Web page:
Censorship

The Double Siege: News Media in the Time of COVID-19 (an excerpt from the PUCL report).

People’s Union for Civil Liberties (PUCL) (Maharashtra) released its report ‘The Double Siege: News Media in the Time of COVID-19’ on September 4, 2020, based on a discussion with Sevanti Ninan, media commentator and founder editor of The Hoot and the author of the report, and journalist Geeta Seshu. Columnist and author Rajni Bakshi moderated the discussion.

The report is the second in the series, ‘Lockdown and Civil Liberties – II’. It examines the manner in which freedom of the press in India is under siege: from without by the State and its thriving band of storm troopers and from within by the owners of private media who have cut loose from the rule of law and due process, rendering scores of journalists at the precipice of precarity.

The report said, ‘This seemingly relentless double assault, along with the withering away of vital judicial processes, has resulted in an unparalleled impasse for press freedom, in some ways more noxious than the dark days of the 1975-77 Emergency, but equally damaging to the people’s right to freedom of speech and expression’.

It details how journalists who did question the administration were arrested, faced criminal charges, or were intimidated. More than a hundred journalists across India have lost jobs or have faced wage cuts. The report said there was a crucial need for an informed and participative public to deal with the pandemic and its aftermath and to resist the shrinkage of space for dissent. In the discussion that followed, participants stressed the need to build networks amongst journalists, lawyers, and civil society to protect civil liberties.

Read the below excerpt from the report:

Conjuring consent in a post-factual, post-truth scenario

Freedom of the press is under siege: from without by the State and its thriving band of storm troopers and from within by the owners of private media who have cut loose from the rule of law and due process, rendering scores of journalists at the precipice of precarity.

This seemingly relentless double assault, along with the withering away of vital judicial processes, has resulted in an unparalleled impasse for press freedom, in some ways more noxious than the dark days of the 1975-77 Emergency, but equally damaging to the people’s right to freedom of speech and expression.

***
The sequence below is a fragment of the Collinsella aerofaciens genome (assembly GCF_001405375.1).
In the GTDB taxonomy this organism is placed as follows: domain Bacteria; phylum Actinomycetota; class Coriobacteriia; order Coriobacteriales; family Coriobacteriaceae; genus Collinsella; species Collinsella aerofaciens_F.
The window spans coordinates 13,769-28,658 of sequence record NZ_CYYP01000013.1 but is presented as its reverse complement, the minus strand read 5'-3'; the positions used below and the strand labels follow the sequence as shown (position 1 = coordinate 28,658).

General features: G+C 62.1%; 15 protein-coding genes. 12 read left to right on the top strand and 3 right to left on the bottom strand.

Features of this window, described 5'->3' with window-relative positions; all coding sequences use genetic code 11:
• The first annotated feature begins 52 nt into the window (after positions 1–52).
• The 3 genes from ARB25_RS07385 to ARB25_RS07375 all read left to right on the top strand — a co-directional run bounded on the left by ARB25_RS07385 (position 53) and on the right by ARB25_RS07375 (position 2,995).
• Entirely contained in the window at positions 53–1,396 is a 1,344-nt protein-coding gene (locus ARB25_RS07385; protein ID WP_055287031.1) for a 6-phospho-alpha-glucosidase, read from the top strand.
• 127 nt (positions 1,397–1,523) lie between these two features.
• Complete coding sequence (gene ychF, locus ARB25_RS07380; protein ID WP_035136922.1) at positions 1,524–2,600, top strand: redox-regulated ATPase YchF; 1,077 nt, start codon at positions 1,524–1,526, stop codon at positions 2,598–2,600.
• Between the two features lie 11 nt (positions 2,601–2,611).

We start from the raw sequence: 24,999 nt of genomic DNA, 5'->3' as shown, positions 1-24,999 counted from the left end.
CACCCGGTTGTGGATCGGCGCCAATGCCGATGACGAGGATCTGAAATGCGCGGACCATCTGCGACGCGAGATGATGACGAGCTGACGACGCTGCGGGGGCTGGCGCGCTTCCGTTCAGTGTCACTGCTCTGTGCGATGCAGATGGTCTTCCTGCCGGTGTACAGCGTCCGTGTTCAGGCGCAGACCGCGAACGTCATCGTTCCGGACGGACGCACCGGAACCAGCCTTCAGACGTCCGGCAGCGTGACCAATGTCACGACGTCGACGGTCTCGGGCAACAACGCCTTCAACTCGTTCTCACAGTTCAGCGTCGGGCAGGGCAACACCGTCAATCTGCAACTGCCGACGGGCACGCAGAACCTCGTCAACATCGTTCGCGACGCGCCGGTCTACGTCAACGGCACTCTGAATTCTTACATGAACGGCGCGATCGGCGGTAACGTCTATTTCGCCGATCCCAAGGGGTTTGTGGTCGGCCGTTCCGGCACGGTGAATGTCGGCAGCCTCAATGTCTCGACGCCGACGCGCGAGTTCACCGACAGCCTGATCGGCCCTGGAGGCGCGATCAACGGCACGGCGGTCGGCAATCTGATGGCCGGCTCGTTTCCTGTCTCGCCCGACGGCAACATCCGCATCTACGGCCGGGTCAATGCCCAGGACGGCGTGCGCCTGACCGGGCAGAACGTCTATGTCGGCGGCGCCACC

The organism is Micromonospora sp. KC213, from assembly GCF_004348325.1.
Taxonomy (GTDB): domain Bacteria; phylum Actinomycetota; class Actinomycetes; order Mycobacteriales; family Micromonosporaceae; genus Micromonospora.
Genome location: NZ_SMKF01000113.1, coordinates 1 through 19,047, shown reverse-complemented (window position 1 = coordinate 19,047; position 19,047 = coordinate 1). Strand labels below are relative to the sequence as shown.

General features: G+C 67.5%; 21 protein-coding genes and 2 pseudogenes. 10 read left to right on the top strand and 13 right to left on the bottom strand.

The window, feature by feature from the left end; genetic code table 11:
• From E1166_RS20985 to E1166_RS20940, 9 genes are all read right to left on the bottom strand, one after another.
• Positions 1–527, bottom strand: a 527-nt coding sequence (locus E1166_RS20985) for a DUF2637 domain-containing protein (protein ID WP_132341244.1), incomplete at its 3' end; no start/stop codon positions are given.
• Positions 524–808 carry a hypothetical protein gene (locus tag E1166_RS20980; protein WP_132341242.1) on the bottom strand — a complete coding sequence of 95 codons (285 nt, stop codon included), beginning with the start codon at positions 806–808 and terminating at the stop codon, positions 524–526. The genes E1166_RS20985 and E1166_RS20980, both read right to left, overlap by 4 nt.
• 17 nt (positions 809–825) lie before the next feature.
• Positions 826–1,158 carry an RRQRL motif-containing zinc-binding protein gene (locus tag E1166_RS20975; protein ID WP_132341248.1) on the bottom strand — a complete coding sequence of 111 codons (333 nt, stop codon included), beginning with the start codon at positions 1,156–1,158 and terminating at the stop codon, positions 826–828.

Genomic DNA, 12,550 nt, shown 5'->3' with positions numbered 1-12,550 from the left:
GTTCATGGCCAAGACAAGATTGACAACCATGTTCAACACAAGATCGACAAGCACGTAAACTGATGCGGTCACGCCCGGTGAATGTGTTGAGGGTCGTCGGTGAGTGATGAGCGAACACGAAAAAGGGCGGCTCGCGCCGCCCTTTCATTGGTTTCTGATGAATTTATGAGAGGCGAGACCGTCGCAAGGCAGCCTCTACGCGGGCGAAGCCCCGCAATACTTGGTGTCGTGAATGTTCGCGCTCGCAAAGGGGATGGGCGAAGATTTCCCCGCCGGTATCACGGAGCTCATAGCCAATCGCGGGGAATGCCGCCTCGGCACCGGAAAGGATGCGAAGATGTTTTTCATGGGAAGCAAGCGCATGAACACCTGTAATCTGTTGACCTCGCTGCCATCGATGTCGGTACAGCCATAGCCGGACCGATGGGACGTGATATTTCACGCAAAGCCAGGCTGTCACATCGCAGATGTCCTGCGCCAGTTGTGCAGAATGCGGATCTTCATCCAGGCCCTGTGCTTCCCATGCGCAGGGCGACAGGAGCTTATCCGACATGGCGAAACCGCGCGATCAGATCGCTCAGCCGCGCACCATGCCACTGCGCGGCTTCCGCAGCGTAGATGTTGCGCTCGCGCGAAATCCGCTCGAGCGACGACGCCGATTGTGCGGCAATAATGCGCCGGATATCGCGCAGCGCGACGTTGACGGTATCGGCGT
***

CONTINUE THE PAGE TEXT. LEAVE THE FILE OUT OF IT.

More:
Information and transparency are key elements in any functioning democracy, more so during the current global socio-economic crisis. In the five months of a lockdown due to the global Covid-19 pandemic, the cumulative failure of years of mis-governance was laid bare in full public view.

The Union Government, in keeping with its general information policy, has, however, opted for a “need to know” approach as far as COVID-19 is concerned, with the government itself deciding the contours of “need”. There is unaccountable silence on essential issues (the plight of migrant workers, for instance). Instead, garrulous trivialities and whimsical spectacles like the banging of plates have become the hallmark of this dispensation.

A largely compliant media, heavily dependent on State advertising, has become the unquestioning purveyor of ‘official’ information and of narrow nationalism. Prime time on television channels has replaced serious debate with rabid and dangerously inflammatory talk shows, ratcheting up of public opinion to divert and disguise serious issues. A case in point was the manner in which television anchors and reporters of prominent television channels competed with one another to cover the tragic death of hindi film actor Sushant Singh Rajput.